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Destinations, Dreams and Dogs - International adventure with a fast-track family (& dogs) of Old World values, adopting the Russian-Italian-American good life on the go…!

National Parks Week: Fort McHenry

Our family hit the road for a mini spring outing to Fort McHenry in Baltimore, Maryland. Not realizing that it was National Parks Week, imagine our surprise when the park ranger announced, “Entrance is free this week!” (If you hurry, you can get in on this great deal, too.) It was a lovely way to start a visit to the fort holding off the British bombardment during the War of 1812, with the battle in September 1814 spurring the writing of the Star-Spangled Banner.

The exhibits in the small museum are informative and whimsical, allowing one to touch a huge cannon, view a model sailing ship, or look through peep holes to spy more background on the site. The introductory film is moving enough—after rehearsing the story of Francis Scott Key, a young Washington lawyer, and how he ended up sailing toward the British blockade to negotiate a prisoner’s release, and then watched the attack on Baltimore from afar, a rousing rendition of the national anthem is played as the movie screen rises to reveal the fort and the flag in full view through full-length picture windows. The audience rises in respect. Some wipe a tear from their eyes.

Not all of our kids totally understand the significance of Fort McHenry, not to mention any other pertinent facts surrounding it. Slowly, slowly. Emphasis on slowly.

“In which state is Baltimore located?” my husband quizzes them. Naturally, the ones that have no clue answer first.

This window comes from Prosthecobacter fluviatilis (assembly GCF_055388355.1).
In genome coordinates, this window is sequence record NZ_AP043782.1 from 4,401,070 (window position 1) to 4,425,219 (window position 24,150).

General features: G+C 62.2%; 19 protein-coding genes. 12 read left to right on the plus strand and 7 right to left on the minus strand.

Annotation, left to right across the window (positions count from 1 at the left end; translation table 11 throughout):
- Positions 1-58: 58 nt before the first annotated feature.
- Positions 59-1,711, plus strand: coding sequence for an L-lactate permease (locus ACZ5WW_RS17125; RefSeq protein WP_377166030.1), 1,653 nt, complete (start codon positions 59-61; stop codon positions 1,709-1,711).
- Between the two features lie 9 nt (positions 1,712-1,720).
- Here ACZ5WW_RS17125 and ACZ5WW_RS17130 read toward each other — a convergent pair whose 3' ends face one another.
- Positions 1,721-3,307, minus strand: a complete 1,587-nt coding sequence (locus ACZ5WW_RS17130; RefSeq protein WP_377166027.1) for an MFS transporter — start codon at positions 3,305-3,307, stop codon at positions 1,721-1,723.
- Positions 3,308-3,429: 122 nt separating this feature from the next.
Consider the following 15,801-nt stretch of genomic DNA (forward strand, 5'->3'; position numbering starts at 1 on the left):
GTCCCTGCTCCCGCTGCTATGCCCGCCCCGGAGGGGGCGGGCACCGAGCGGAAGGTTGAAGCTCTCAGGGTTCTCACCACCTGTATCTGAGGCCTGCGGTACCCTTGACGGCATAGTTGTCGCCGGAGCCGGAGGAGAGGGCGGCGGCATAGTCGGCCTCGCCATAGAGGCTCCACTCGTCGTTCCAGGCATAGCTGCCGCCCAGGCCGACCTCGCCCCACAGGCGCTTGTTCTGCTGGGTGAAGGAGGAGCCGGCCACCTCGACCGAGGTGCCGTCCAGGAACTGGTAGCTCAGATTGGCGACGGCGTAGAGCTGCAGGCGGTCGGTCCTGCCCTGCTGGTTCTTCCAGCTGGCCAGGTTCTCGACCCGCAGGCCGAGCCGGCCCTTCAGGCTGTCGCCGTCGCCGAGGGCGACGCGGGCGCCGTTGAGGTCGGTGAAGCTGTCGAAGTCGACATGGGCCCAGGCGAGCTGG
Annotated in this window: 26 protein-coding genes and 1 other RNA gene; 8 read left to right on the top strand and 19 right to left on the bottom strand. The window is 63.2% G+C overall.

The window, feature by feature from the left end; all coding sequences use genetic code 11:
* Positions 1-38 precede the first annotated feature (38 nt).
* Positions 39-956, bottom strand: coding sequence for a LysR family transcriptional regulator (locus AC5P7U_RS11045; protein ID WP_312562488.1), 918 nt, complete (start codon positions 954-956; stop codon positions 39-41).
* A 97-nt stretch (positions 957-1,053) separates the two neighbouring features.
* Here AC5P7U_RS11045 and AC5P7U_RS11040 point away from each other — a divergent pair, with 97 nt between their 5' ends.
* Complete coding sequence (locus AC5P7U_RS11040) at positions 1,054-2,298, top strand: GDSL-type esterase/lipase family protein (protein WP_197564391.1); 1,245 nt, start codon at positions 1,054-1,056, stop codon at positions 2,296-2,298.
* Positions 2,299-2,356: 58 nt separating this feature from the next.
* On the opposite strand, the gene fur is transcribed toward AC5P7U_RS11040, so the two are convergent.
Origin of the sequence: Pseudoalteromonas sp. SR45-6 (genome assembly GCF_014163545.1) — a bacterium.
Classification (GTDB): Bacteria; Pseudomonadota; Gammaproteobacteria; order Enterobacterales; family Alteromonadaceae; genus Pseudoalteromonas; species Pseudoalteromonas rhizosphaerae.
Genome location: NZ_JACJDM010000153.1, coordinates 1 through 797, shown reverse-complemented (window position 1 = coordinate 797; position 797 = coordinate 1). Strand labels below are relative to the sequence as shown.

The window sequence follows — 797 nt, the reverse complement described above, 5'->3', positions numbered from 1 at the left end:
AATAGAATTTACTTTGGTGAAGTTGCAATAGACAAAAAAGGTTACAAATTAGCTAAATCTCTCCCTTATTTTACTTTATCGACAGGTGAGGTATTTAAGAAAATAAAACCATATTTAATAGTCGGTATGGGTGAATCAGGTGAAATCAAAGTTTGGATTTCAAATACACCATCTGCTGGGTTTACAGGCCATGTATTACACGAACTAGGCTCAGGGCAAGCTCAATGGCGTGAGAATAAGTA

“Philadelphia,” Pasha responds.

“That’s a city,” I reply.

“Pennsylvania,” says Sashenka, sure that her brother is on to something.

“No,” Benedetto sighs, having reviewed the info with them upteen times.

Entering the star-shaped fort sitting on its own peninsula, our family visits the soldiers’ barracks, the powder magazine, and the prison.

“This is where they kept the slaves, da, Papa?” our second son wonders.

“No, no slaves,” I tell him. “This was a war and there were prisoners of war,” I explain, considering if we might toss in the slammer this child for a week or two with bread, water, and a couple of books on history and geography.

The wind-blown site tuckers us out. We hope that they’ve gleaned something from the experience, climbing bunkers, reading maps, and looking out to sea. I notice a little pride on their faces as they scan a handwritten copy of the national anthem: they are becoming more and more connected with the history and sensibilities of their new land. They can relate in a personal way to the feeling of coming through a battle, and having freedom on the other side.

The national story is becoming part of their personal story. Not a paltry accomplishment for a couple hours’ time spent.

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2 Comments : Leave a Reply

  1. avatar Phyllis says:

    So glad to hear that you get answers just like we do! : ) It is funny to read about it from another family, but I have a hareder time seeing the humor in it in our family.

    • avatar admin says:

      I’m with ‘ya, sister! I think there’s hidden cameras in the house and someone is playing a trick on us. Then I realize: this is reality-! Aiyyyhhh!!!

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